3:     IEnumerable<ITypeReflector> GetInterfaces();
   4:  
   5:     IEnumerable<IAttributeReflector> GetAttributes<T>() where T : Attribute;
   6:  
   7:     string FullName { get; }
   8:  
   9:     string Name { get; }
  10: }

With `IAttributeReflector` we can get values of the arguments and named property values from its constructor.

   1: public interface IAttributeReflector
   2: {
   3:     IDictionary<string, string> Values { get; }
   4: }

 

Below is the Mono.Cecil implementation of these interfaces. Notice that I invoked `Resolve` to load the definition assembly when retrieving interfaces and attribute values. I also tell Mono.Cecil to lookup relevant assemblies in the same folder of the assembly I'm loading.

   1: public class MonoReflector : IReflector
   2: {
   3:     public IAssemblyReflector LoadAssembly(string path)
   4:     {
   5:         var resolver = new DefaultAssemblyResolver();
   6:         resolver.AddSearchDirectory(Path.GetDirectoryName(path));
   7:         var reader = new ReaderParameters()
   8:         {
   9:             AssemblyResolver = resolver
  10:         };
  11:  
  12:         var assembly = AssemblyDefinition.ReadAssembly(path, reader);
  13:         return new MonoAssemblyReflector(assembly);
  14:     }
  15: }
  16:  
  17: public class MonoAssemblyReflector : IAssemblyReflector
  18: {
  19:     private AssemblyDefinition _assembly;
  20:  
  21:     public MonoAssemblyReflector(AssemblyDefinition assembly)
  22:     {
  23:         _assembly = assembly;
  24:     }
  25:  
  26:     public IEnumerable<IAttributeReflector> GetAttributes<T>() where T : Attribute
  27:     {
  28:         if (_assembly.HasCustomAttributes)
  29:         {
  30:             var expectedTypeName = typeof(T).Name;
  31:             return _assembly.CustomAttributes
  32:                 .Where(a => a.AttributeType.Name == expectedTypeName)
  33:                 .Select(a => new MonoAttributeReflector(a))
  34:                 .ToList();
  35:         }
  36:         else
  37:         {
  38:             return new IAttributeReflector[] { };
  39:         }
  40:     }
  41:  
  42:     public IEnumerable<ITypeReflector> GetTypes()
  43:     {
  44:         var result = new List<ITypeReflector>();
  45:         var modules = _assembly.Modules;
  46:         foreach (var module in modules)
  47:         {
  48:             var types = module.GetTypes();
  49:             foreach (var type in types)
  50:             {
  51:                 result.Add(new MonoTypeReflector(type));
  52:             }
  53:         }
  54:         return result;
  55:     }
  56:  
  57:     public string Location
  58:     {
  59:         get
  60:         {
  61:             return _assembly.MainModule.FullyQualifiedName;
  62:         }
  63:     }
  64:  
  65:     public string FileName
  66:     {
  67:         get
  68:         {
  69:             return _assembly.MainModule.Name;
  70:         }
  71:     }
  72:  
  73:     public string FullName
  74:     {
  75:         get
  76:         {
  77:             return _assembly.FullName;
  78:         }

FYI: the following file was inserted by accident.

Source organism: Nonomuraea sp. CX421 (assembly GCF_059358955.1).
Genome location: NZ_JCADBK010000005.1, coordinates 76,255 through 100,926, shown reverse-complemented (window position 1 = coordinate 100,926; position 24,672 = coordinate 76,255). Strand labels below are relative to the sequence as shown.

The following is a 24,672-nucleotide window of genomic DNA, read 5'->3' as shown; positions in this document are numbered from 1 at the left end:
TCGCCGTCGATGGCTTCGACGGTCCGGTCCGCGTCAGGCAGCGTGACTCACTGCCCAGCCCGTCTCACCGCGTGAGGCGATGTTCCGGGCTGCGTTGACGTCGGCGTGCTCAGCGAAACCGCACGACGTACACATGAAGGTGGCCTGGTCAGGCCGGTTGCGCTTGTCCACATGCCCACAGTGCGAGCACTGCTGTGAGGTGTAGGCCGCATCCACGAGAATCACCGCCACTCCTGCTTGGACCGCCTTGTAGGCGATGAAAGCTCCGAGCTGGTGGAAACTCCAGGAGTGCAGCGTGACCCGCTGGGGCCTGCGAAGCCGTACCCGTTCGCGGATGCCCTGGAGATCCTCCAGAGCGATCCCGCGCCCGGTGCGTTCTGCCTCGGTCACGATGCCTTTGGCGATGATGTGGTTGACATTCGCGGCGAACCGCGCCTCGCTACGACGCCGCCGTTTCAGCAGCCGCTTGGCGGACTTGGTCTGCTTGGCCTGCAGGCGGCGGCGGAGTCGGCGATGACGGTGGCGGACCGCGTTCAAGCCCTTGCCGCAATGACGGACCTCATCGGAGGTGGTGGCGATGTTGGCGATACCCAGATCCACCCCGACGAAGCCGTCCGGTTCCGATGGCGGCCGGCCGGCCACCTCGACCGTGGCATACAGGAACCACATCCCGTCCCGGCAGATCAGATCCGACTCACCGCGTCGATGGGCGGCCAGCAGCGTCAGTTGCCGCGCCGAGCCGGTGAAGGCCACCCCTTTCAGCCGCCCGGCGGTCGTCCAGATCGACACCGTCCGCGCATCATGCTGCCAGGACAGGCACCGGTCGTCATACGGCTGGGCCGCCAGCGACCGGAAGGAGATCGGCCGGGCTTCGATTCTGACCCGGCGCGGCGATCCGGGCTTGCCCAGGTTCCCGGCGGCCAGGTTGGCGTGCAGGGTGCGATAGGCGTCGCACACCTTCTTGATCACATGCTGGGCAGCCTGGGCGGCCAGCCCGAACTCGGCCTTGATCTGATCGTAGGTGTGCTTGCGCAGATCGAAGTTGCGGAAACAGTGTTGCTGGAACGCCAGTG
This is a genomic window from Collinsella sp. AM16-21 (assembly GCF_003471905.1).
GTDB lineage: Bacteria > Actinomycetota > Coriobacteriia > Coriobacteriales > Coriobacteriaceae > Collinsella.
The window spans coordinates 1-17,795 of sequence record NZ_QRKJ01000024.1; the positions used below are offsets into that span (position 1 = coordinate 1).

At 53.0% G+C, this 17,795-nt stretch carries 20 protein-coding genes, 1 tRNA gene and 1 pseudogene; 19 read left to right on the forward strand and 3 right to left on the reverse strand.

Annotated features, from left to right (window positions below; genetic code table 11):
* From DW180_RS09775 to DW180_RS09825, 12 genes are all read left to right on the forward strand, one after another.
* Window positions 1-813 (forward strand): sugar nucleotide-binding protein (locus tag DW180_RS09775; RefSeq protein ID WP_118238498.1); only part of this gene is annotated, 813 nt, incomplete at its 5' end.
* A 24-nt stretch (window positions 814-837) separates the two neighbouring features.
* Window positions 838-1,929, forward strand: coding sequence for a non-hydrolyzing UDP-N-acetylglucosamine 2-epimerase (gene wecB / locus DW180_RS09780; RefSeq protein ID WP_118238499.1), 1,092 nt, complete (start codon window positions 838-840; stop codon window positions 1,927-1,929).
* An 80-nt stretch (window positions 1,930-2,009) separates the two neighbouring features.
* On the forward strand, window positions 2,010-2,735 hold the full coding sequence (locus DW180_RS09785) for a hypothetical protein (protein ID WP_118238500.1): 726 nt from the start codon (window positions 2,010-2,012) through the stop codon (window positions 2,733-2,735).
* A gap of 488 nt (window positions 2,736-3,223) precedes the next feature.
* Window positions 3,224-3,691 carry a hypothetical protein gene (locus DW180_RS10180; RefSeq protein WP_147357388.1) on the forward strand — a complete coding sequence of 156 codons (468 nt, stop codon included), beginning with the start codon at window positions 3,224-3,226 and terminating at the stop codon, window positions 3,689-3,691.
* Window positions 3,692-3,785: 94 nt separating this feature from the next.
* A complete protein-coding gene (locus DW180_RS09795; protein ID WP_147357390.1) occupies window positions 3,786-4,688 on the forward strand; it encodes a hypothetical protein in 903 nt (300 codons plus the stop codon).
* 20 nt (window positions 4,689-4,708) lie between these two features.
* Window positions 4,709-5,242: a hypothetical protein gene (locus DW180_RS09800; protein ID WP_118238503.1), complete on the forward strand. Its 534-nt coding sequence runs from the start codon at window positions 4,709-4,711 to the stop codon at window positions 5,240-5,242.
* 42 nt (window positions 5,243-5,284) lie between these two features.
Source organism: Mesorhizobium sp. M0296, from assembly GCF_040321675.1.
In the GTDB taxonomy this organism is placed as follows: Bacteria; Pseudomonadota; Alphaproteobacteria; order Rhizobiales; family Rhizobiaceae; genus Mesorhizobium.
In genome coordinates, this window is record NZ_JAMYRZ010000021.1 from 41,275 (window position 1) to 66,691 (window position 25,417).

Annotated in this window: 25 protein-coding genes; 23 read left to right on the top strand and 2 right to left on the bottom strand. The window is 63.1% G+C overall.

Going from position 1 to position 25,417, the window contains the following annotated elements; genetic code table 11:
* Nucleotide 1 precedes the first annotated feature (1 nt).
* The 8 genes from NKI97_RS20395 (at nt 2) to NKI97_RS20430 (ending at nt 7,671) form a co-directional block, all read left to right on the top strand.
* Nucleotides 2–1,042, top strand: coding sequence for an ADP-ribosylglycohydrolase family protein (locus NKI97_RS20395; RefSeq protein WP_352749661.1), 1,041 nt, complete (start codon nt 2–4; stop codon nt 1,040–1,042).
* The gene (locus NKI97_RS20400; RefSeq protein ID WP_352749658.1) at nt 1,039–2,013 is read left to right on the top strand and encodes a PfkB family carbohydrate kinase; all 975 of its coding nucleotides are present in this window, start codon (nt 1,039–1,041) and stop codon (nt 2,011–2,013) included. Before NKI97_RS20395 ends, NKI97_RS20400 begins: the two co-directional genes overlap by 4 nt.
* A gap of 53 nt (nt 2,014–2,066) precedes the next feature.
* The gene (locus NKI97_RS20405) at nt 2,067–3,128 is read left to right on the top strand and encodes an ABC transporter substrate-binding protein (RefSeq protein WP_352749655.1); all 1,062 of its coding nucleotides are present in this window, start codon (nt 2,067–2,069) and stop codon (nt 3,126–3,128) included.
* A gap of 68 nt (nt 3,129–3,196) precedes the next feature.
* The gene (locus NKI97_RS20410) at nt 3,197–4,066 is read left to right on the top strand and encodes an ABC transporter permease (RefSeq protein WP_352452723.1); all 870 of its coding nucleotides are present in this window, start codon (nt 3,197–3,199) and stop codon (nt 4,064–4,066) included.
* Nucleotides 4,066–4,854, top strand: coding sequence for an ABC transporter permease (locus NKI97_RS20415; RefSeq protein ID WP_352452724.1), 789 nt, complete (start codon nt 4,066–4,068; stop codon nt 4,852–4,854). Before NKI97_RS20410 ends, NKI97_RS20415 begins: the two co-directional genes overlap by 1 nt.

79:     }
  80: }
  81:  
  82: public class MonoTypeReflector : ITypeReflector
  83: {
  84:     private TypeDefinition _type;
  85:  
  86:     public MonoTypeReflector(TypeDefinition type)
  87:     {
  88:         _type = type;
  89:     }
  90:  
  91:     public IEnumerable<ITypeReflector> GetInterfaces()
  92:     {
  93:         return _type.Interfaces.Select(i => new MonoTypeReflector(i.Resolve()));
  94:     }
  95:  
  96:     public IEnumerable<IAttributeReflector> GetAttributes<T>() where T : Attribute
  97:     {
  98:         if (_type.HasCustomAttributes)
  99:         {
 100:             var expectedTypeName = typeof(T).Name;
 101:             return _type.CustomAttributes
 102:                 .Where(a => a.AttributeType.Name == expectedTypeName)
 103:                 .Select(a => new MonoAttributeReflector(a))
 104:                 .ToList();
 105:         }
 106:         else
 107:         {
 108:             return new IAttributeReflector[] { };
 109:         }
 110:     }
 111:  
 112:     public string FullName
 113:     {
 114:         get
 115:         {
 116:             return _type.FullName;
 117:         }
 118:     }
 119:  
 120:     public string Name
 121:     {
 122:         get
 123:         {
 124:             return _type.Name;
 125:         }
 126:     }
 127: }
 128:  
 129: public class MonoAttributeReflector : IAttributeReflector
 130: {
 131:     private CustomAttribute _attribute;
 132:     private IDictionary<string, string> _values;
 133:  
 134:     public MonoAttributeReflector(CustomAttribute attribute)
 135:     {
 136:         _attribute = attribute;
 137:     }
 138:  
 139:     public IDictionary<string, string> Values
 140:     {
 141:         get
 142:         {
 143:             if (_values == null)
 144:             {
 145:                 _values = new Dictionary<string, string>();
 146:                 var constructorArguments = _attribute.Constructor.Resolve().Parameters.Select(p => p.Name).ToList();
 147:                 var constructorParameters = _attribute.ConstructorArguments.Select(a => a.Value.ToString()).ToList();
 148:                 for (var i = 0; i < constructorArguments.Count; i++)